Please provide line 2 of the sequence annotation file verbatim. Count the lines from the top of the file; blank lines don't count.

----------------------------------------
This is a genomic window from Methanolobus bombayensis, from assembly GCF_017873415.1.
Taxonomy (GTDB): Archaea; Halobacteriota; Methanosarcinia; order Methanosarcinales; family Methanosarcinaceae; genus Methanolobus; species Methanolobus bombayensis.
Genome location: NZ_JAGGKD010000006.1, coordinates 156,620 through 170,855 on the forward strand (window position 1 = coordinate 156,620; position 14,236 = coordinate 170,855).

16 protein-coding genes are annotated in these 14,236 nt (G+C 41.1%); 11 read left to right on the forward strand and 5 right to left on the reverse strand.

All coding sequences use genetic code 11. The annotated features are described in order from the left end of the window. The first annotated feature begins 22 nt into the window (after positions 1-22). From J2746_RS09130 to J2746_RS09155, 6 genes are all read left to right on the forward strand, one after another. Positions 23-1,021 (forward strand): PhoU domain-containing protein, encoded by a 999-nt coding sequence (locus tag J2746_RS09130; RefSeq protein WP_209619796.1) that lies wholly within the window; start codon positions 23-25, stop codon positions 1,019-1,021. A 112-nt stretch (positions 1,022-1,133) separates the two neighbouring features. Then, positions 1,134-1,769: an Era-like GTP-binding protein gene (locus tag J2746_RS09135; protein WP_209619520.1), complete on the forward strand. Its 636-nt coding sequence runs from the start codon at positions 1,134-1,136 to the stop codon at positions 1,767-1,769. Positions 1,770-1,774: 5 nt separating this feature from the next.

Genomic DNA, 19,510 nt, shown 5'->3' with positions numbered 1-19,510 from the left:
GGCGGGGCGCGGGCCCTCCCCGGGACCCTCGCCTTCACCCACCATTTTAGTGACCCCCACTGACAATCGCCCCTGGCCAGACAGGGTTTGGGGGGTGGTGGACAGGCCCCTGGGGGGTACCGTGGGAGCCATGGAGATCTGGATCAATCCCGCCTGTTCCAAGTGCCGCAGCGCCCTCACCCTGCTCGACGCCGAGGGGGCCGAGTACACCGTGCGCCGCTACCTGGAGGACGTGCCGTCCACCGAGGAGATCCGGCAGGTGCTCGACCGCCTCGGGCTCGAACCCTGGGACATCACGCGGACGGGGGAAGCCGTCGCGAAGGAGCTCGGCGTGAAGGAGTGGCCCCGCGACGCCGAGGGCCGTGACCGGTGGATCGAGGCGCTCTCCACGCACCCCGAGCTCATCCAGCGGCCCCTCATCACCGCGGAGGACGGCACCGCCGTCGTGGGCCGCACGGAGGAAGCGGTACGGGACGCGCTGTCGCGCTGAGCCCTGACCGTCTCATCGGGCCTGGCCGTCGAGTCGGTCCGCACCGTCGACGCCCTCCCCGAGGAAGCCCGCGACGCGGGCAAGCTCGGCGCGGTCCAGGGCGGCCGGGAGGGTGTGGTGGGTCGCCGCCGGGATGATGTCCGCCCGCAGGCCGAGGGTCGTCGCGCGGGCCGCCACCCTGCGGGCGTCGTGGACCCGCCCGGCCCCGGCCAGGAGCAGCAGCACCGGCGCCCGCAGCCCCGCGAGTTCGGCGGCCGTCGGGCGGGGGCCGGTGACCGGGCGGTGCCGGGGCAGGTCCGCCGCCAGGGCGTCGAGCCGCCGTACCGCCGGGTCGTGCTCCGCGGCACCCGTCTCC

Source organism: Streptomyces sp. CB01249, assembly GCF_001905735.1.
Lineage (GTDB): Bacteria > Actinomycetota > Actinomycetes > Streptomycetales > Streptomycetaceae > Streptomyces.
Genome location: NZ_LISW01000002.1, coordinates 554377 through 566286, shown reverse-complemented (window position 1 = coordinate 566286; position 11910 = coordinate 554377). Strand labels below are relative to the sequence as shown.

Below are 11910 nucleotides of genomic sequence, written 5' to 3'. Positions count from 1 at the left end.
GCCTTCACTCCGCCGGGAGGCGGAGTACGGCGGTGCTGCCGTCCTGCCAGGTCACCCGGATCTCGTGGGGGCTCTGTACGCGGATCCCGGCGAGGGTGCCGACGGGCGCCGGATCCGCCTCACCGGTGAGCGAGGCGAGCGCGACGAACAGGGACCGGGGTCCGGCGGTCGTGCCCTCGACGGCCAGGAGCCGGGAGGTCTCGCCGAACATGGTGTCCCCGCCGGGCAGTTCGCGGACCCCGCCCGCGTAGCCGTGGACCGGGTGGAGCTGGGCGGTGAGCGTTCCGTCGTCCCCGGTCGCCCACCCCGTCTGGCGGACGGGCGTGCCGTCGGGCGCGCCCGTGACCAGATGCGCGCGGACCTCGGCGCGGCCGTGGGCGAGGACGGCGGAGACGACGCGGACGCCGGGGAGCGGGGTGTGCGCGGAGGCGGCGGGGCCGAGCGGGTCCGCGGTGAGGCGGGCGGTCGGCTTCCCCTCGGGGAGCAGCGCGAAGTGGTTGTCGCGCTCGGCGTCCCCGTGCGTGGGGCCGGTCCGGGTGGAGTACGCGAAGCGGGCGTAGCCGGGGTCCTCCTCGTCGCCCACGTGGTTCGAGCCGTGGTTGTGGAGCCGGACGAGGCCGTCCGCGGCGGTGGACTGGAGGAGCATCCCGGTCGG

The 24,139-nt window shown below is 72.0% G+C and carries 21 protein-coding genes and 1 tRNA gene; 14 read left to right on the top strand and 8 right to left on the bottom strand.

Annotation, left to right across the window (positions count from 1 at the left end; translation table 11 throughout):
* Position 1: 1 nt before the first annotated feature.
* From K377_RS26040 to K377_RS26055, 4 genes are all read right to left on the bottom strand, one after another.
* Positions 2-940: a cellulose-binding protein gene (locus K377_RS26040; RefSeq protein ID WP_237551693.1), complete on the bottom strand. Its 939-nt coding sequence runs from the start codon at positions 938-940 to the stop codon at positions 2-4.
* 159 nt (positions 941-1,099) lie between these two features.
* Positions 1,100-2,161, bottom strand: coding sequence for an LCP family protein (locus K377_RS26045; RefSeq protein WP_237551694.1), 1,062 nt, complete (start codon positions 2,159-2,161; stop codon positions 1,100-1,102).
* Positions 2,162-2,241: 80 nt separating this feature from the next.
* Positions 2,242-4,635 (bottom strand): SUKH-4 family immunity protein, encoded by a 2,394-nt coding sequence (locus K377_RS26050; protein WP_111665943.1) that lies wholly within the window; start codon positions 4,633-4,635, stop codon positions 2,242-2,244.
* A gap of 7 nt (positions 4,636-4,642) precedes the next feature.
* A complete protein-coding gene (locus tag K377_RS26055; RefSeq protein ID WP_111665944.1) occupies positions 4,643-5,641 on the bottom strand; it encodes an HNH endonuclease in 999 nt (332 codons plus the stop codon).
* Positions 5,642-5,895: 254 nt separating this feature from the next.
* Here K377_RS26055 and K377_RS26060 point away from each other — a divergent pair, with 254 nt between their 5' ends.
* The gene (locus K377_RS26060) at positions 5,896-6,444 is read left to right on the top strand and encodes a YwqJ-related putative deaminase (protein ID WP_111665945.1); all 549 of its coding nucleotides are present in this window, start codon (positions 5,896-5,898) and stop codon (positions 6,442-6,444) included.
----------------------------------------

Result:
Taxonomy (GTDB): Archaea; Halobacteriota; Methanosarcinia; order Methanosarcinales; family Methanosarcinaceae; genus Methanolobus; species Methanolobus bombayensis.